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Avoid cookbook pasture failureAvoid cookbook pasture failure

Classic fall stockpiling of fescue is a standard practice but it's a setup for problems.

R. P. 'Doc' Cooke

February 1, 2017

3 Min Read
Missouri grazier and soil health specialist Doug Peterson talks about warm-season forages as soil builders at R.P. Cooke's ranching school in September.Alan Newport

At our 499 Ranch College back in September we spent a lot of time demonstrating soil health increasers that lead to animal health and profit improvements.

Doug Peterson, NRCS soil health specialist and rancher from northern Missouri, explained how most soil growth could be produced only with the near-complete growth and expression of tall, warm-season (C4) plants, mostly grasses.

“You are not going to build any new soil with the cool season (C3) plants,” he said. "They will hold soil and produce some feed but not grow the soil."

Hopefully, we also showed everyone at the ranch college how we plan, grow and manage a standing haystack, that grows from late May through December and beyond. From a management and animal health standpoint stockpiling of fall-grown forage for winter grazing is another road to failure. Several reasons for failure of fall stockpile that I have seen are listed here.

1. Lack of late summer and fall moisture. Remember that soil health and structure and organic matter are necessary to successfully catch and utilize moisture. We are required to help our soil grow and get in shape in order to succeed every year.

2. Clipping pastures in August or September is a mistake. Outbreaks of pinkeye are more common in clipped pastures than in pastures that are left standing. Ditto the same remark concerning footrot. Clipping also tends to take out a lot of plants that the cattle, wildlife and birds need. The cattle need the other members of the ecosystem. Also, we are not going to ask the cattle to pay $10-15 per acre for clipping pastures.

3. Chemical fertilization of pastures in the late summer is a mistake. The same is true of early or mid-fall application. A lot of folks are still recommending applications of 33 to 66 pounds of nitrogen per acre to fescue-based pastures in the fall. The cost locally is 44 cents per unit and spread costs $7 per acre, for a total of $24.60 per acre to put on 40 pounds of applied nitrogen. On 100 acres this would cost $2,460 to prepare for Winter. Hopefully the cattle were removed and it rained. The cattle are strip-grazed starting in early December through January and we might get twice the amount of fescue growth. The problem is the cost, the maybes, the cattle market, and the health of our cattle.

Cattle health and profitability are a necessity in the ranching business. Forage availability, mineralization, energy level, soil health, moisture capture and utilization, and plant diversity are all closely interrelated. Forage energy is most often the limiting factor of production. Lack of mineralization and lack of plant diversity are major health problem causes with the cattle.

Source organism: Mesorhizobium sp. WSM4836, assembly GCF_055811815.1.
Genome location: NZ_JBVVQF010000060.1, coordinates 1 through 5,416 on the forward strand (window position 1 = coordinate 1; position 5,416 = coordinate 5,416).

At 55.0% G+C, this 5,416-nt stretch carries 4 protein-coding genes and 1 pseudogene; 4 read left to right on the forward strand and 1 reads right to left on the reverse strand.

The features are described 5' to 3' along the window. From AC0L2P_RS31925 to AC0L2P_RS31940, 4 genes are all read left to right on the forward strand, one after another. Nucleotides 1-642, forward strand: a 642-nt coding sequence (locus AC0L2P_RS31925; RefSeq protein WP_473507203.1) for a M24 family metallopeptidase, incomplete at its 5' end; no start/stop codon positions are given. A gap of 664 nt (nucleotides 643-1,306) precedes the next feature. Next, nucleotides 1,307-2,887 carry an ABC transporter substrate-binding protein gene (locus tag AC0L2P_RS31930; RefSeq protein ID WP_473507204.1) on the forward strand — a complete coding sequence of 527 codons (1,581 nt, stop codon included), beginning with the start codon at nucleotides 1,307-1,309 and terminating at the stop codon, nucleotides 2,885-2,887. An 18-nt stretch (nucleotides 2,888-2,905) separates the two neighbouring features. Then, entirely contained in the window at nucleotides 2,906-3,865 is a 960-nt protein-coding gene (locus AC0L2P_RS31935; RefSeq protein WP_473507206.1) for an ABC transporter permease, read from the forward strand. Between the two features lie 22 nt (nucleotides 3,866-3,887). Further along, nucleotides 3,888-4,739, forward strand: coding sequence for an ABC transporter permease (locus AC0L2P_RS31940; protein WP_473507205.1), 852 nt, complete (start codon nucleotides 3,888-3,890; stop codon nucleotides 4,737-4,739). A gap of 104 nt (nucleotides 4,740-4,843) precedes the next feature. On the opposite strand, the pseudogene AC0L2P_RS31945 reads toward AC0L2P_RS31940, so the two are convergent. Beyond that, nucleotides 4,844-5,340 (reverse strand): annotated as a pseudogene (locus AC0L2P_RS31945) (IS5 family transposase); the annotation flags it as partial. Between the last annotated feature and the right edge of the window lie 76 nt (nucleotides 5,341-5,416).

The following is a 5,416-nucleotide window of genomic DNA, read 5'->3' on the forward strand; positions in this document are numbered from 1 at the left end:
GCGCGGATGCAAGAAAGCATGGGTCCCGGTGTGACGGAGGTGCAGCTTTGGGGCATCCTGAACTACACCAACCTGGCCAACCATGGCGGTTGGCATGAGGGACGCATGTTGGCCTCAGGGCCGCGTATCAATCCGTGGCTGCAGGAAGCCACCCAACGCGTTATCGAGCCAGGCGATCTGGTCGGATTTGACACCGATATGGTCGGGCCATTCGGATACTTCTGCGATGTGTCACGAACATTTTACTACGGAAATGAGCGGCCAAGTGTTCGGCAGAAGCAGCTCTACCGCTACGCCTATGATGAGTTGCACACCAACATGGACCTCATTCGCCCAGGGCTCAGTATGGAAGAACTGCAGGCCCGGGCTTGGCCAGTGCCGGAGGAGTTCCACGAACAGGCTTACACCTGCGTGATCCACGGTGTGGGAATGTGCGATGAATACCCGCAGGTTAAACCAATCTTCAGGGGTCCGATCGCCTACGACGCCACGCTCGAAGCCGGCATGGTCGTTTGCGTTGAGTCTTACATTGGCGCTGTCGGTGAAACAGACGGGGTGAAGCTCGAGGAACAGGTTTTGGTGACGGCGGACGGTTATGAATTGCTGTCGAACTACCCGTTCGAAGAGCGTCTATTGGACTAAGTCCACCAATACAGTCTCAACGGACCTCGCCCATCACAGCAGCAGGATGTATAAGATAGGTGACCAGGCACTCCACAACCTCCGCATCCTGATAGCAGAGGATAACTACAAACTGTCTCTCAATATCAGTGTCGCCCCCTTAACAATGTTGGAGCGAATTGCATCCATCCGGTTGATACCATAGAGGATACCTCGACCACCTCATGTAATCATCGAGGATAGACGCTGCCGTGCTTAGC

Nitrogen application grows fescue and other C3 plants in the fall if it rains and the fescue responds with growth. The grass needs to be 4” or taller and the cattle need to be off-site. Fall-applied nitrogen also results in increased fescue growth in the spring. With few exceptions, this means non-protein-nitrogen (NPN) levels in green fescue will be a problem.

Such fescue requires dilution to be valuable. Lots of other forage, energy supplementation, and usually hay are required to keep the cattle healthy after 4 to 6 weeks grazing lush green fescue.

Quality warm-season plants cannot get started in April and May under a sea of cool-season forage, whether it is bluegrass, fescue, smooth brome, ryegrass, or another C3 species. The result is poor cattle production and health, grass stems and seed heads without biomass.

Remember that chemical nitrogen burns up soil organic matter (SOM) and SOM is our secret weapon for success. Remember also that the summer slump is actually started in May by the overgrowth of cool-season plants. The work and money expenditure of stockpiling fescue is often another way of shooting yourself in the leg and cattle health and performance can also suffer.

To summarize, I will just say that programs based on growing a bunch of cool-season grasses and fescue in pretty pastures are destined to failure. Before jumping on the wrong wagon make sure you have looked at the whole situation. Calves that bring $500 in 2017 will not pay the cost.

About the Author(s)

R. P. 'Doc' Cooke


R. P. "Doc" Cooke, DVM, is a mostly retired veterinarian from Sparta, Tennessee. Doc has been in the cattle business since the late 1970s and figures he's driven 800,000 miles, mostly at night, while practicing food animal medicine and surgery in five counties in the Upper Cumberland area of middle Tennessee. He says all those miles schooled him well in "man-made mistakes" and that his age and experiences have allowed him to be mentored by the area’s most fruitful and unfruitful "old timers." Doc believes these relationships provided him unfair advantages in thought and the opportunity to steal others’ ideas and tweak them to fit his operations. Today most of his veterinary work is telephone consultation with graziers in five or six states. He also writes and hosts ranching schools. He is a big believer in having fun while ranching but is serious about business and other producers’ questions. Doc’s operation, 499 Cattle Company, now has an annual stocking rate of about 500 pounds beef per acre of pasture and he grazes 12 months each year with no hay or farm equipment and less than two pounds of daily supplement. You can reach him by cell phone at (931) 256-0928 or at [email protected].

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